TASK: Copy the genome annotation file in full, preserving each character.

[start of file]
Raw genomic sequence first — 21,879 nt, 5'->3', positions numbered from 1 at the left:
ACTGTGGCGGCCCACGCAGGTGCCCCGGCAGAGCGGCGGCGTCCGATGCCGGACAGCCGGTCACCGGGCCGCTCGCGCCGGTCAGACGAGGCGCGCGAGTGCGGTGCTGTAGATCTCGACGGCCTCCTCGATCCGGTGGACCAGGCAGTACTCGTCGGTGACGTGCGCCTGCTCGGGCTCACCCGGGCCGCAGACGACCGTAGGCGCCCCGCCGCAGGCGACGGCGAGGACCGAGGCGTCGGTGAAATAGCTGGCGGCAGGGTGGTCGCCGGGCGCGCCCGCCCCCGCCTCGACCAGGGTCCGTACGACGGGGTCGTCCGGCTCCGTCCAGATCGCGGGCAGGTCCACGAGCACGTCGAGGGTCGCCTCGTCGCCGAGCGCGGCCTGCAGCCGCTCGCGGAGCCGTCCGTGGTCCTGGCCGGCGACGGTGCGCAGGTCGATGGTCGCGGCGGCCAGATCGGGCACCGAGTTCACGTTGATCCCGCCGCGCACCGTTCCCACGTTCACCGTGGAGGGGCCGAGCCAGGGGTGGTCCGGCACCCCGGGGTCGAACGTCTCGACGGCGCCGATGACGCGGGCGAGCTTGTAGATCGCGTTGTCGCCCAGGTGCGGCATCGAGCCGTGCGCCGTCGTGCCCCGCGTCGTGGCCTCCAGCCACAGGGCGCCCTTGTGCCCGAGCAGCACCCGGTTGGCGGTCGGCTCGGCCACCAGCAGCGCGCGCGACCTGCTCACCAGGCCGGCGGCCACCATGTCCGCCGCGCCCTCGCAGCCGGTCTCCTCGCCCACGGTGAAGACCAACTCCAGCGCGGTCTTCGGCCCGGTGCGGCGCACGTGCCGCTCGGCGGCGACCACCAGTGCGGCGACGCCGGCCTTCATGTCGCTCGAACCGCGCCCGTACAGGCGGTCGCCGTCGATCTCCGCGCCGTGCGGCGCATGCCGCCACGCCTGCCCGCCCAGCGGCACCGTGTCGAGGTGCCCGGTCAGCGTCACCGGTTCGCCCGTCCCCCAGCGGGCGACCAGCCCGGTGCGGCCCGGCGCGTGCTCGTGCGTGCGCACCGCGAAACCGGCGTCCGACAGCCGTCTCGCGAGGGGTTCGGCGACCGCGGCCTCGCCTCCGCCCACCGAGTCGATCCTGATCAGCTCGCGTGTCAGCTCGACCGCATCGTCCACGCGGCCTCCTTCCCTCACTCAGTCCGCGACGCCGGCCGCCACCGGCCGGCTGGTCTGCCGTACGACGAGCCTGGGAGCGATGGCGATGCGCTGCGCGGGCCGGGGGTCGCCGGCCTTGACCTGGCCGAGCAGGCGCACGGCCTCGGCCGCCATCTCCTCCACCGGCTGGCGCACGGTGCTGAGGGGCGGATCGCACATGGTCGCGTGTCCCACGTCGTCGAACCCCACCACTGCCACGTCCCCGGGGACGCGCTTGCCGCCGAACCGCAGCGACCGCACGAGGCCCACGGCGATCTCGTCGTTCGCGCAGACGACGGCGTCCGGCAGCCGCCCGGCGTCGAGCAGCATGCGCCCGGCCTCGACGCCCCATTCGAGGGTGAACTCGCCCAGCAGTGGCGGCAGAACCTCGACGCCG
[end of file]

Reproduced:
Raw genomic sequence first — 21,879 nt, 5'->3', positions numbered from 1 at the left:
ACTGTGGCGGCCCACGCAGGTGCCCCGGCAGAGCGGCGGCGTCCGATGCCGGACAGCCGGTCACCGGGCCGCTCGCGCCGGTCAGACGAGGCGCGCGAGTGCGGTGCTGTAGATCTCGACGGCCTCCTCGATCCGGTGGACCAGGCAGTACTCGTCGGTGACGTGCGCCTGCTCGGGCTCACCCGGGCCGCAGACGACCGTAGGCGCCCCGCCGCAGGCGACGGCGAGGACCGAGGCGTCGGTGAAATAGCTGGCGGCAGGGTGGTCGCCGGGCGCGCCCGCCCCCGCCTCGACCAGGGTCCGTACGACGGGGTCGTCCGGCTCCGTCCAGATCGCGGGCAGGTCCACGAGCACGTCGAGGGTCGCCTCGTCGCCGAGCGCGGCCTGCAGCCGCTCGCGGAGCCGTCCGTGGTCCTGGCCGGCGACGGTGCGCAGGTCGATGGTCGCGGCGGCCAGATCGGGCACCGAGTTCACGTTGATCCCGCCGCGCACCGTTCCCACGTTCACCGTGGAGGGGCCGAGCCAGGGGTGGTCCGGCACCCCGGGGTCGAACGTCTCGACGGCGCCGATGACGCGGGCGAGCTTGTAGATCGCGTTGTCGCCCAGGTGCGGCATCGAGCCGTGCGCCGTCGTGCCCCGCGTCGTGGCCTCCAGCCACAGGGCGCCCTTGTGCCCGAGCAGCACCCGGTTGGCGGTCGGCTCGGCCACCAGCAGCGCGCGCGACCTGCTCACCAGGCCGGCGGCCACCATGTCCGCCGCGCCCTCGCAGCCGGTCTCCTCGCCCACGGTGAAGACCAACTCCAGCGCGGTCTTCGGCCCGGTGCGGCGCACGTGCCGCTCGGCGGCGACCACCAGTGCGGCGACGCCGGCCTTCATGTCGCTCGAACCGCGCCCGTACAGGCGGTCGCCGTCGATCTCCGCGCCGTGCGGCGCATGCCGCCACGCCTGCCCGCCCAGCGGCACCGTGTCGAGGTGCCCGGTCAGCGTCACCGGTTCGCCCGTCCCCCAGCGGGCGACCAGCCCGGTGCGGCCCGGCGCGTGCTCGTGCGTGCGCACCGCGAAACCGGCGTCCGACAGCCGTCTCGCGAGGGGTTCGGCGACCGCGGCCTCGCCTCCGCCCACCGAGTCGATCCTGATCAGCTCGCGTGTCAGCTCGACCGCATCGTCCACGCGGCCTCCTTCCCTCACTCAGTCCGCGACGCCGGCCGCCACCGGCCGGCTGGTCTGCCGTACGACGAGCCTGGGAGCGATGGCGATGCGCTGCGCGGGCCGGGGGTCGCCGGCCTTGACCTGGCCGAGCAGGCGCACGGCCTCGGCCGCCATCTCCTCCACCGGCTGGCGCACGGTGCTGAGGGGCGGATCGCACATGGTCGCGTGTCCCACGTCGTCGAACCCCACCACTGCCACGTCCCCGGGGACGCGCTTGCCGCCGAACCGCAGCGACCGCACGAGGCCCACGGCGATCTCGTCGTTCGCGCAGACGACGGCGTCCGGCAGCCGCCCGGCGTCGAGCAGCATGCGCCCGGCCTCGACGCCCCATTCGAGGGTGAACTCGCCCAGCAGTGGCGGCAGAACCTCGACGCCG